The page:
OFEV can cause fetal harm when administered to a pregnant woman and patients should be advised of the potential risk to a fetus. Women should be advised to avoid becoming pregnant while receiving OFEV and to use highly effective contraception at initiation of treatment, during treatment, and at least 3 months after the last dose of OFEV. Nintedanib does not change the exposure to oral contraceptives containing ethinylestradiol and levonorgestrel in patients with SSc-ILD. However, the efficacy of oral hormonal contraceptives may be compromised by vomiting and/or diarrhea or other conditions where drug absorption may be reduced. Advise women taking oral hormonal contraceptives experiencing these conditions to use alternative highly effective contraception. Verify pregnancy status prior to starting OFEV and during treatment as appropriate.
Arterial Thromboembolic Events
- In IPF studies, arterial thromboembolic events were reported in 2.5% of OFEV and less than 1% of placebo patients, respectively. Myocardial infarction (MI) was the most common arterial thromboembolic event, occurring in 1.5% of OFEV and in less than 1% of placebo patients.
- In the chronic fibrosing ILDs with a progressive phenotype study, arterial thromboembolic events and MI were reported in less than 1% of patients in both treatment arms.
- In the SSc-ILD study, arterial thromboembolic events were reported in 0.7% of patients in both the OFEV-treated and placebo-treated patients. There were 0 cases of MI in OFEV-treated patients compared to 0.7% of placebo-treated patients.
- Use caution when treating patients at higher cardiovascular risk, including known coronary artery disease. Consider treatment interruption in patients who develop signs or symptoms of acute myocardial ischemia.
Risk of Bleeding
- OFEV may increase the risk of bleeding.
- In IPF studies, bleeding events were reported in 10% of OFEV versus 7% of placebo patients.
- In the chronic fibrosing ILDs with a progressive phenotype study, bleeding events were reported in 11% of OFEV versus 13% of placebo patients.
- In the SSc-ILD study, bleeding events were reported in 11% of OFEV versus 8% of placebo patients.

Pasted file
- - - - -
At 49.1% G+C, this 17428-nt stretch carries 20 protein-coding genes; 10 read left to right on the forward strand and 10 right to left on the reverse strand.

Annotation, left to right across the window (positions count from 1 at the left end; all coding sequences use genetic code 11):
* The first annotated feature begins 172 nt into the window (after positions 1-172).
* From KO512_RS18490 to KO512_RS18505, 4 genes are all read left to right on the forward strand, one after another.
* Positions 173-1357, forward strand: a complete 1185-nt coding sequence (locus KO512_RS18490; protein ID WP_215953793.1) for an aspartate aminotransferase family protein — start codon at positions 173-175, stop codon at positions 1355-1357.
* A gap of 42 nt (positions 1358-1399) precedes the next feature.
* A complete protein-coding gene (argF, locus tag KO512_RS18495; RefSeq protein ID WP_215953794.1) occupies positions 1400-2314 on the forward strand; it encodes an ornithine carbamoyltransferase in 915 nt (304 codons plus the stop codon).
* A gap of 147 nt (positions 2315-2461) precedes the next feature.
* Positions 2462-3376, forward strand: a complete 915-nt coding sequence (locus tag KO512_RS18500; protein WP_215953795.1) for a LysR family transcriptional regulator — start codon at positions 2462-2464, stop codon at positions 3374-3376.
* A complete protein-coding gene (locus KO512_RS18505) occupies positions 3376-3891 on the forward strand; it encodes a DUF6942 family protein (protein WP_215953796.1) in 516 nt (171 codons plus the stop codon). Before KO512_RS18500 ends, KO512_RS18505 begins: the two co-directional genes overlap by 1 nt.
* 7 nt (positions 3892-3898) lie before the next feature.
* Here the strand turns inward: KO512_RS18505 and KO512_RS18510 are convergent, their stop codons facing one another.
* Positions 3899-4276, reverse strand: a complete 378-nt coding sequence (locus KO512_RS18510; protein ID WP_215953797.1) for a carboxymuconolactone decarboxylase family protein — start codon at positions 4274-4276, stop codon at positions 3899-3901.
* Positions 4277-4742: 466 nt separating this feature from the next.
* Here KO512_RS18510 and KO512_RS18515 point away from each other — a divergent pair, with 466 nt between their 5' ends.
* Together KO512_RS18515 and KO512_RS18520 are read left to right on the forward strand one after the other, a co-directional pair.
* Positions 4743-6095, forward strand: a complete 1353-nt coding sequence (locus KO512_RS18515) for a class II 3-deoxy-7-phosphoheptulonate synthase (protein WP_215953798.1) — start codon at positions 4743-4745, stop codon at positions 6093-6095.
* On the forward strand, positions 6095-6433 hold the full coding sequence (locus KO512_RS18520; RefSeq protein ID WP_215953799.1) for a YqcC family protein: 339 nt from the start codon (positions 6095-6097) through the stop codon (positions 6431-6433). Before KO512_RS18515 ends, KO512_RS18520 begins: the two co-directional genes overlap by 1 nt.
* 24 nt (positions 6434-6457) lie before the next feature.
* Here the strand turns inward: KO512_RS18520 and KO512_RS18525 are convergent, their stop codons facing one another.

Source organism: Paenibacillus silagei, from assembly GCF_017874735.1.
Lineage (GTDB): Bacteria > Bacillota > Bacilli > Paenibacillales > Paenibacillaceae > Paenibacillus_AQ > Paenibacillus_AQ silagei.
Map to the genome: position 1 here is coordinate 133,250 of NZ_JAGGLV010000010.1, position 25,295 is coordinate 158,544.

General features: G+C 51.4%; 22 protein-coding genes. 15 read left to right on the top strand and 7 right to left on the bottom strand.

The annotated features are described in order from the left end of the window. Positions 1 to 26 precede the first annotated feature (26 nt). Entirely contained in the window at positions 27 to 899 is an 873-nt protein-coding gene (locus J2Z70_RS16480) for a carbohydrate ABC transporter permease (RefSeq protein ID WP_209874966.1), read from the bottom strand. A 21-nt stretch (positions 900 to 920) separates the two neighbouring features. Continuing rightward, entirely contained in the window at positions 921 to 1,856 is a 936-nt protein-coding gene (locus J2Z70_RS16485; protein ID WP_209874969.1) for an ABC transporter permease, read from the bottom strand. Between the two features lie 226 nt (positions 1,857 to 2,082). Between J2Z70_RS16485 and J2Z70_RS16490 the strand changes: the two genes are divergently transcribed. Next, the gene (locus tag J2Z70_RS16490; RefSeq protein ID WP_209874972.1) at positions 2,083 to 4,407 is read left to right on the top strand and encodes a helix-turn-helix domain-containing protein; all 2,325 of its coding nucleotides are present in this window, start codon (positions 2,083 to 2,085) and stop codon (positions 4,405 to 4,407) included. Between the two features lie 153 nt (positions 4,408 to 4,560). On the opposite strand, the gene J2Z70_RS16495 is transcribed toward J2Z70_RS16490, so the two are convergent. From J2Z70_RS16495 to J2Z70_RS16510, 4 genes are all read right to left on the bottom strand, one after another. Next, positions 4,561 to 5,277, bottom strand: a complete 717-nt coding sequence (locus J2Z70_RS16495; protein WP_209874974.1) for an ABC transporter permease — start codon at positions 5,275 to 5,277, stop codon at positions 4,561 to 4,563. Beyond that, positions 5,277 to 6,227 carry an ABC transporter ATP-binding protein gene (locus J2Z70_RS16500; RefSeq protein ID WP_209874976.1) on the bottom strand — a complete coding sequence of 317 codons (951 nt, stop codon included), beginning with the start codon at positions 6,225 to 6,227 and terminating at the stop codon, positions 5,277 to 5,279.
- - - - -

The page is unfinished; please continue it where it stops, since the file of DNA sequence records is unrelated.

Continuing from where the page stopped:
- In clinical trials, epistaxis was the most frequent bleeding event. There have been post-marketing reports of non-serious and serious bleeding events, some of which were fatal. Use OFEV in patients with known risk of bleeding only if the anticipated benefit outweighs the potential risk.
- OFEV may increase the risk of gastrointestinal perforation.
- In IPF studies, gastrointestinal perforation was reported in less than 1% of OFEV versus in 0% of placebo patients.
- In the chronic fibrosing ILDs with a progressive phenotype study, gastrointestinal perforation was not reported in any treatment arm.
- In the SSc-ILD study, no cases of gastrointestinal perforation were reported in either OFEV or placebo-treated patients.
- In the post-marketing period, cases of gastrointestinal perforations have been reported, some of which were fatal. Use caution when treating patients who have had recent abdominal surgery, have a previous history of diverticular disease, or who are receiving concomitant corticosteroids or NSAIDs. Discontinue therapy with OFEV in patients who develop gastrointestinal perforation. Only use OFEV in patients with known risk of gastrointestinal perforation if the anticipated benefit outweighs the potential risk.
Nephrotic Range Proteinuria:
Cases of proteinuria within the nephrotic range have been reported in the postmarketing period. Histological findings, when available, were consistent with glomerular microangiopathy with or without renal thrombi. Improvement in proteinuria has been observed after OFEV was discontinued; however, in some cases, residual proteinuria persisted. Consider treatment interruption in patients who develop new or worsening proteinuria.
Adverse Reactions observed in clinical trials were as follows:
Idiopathic Pulmonary Fibrosis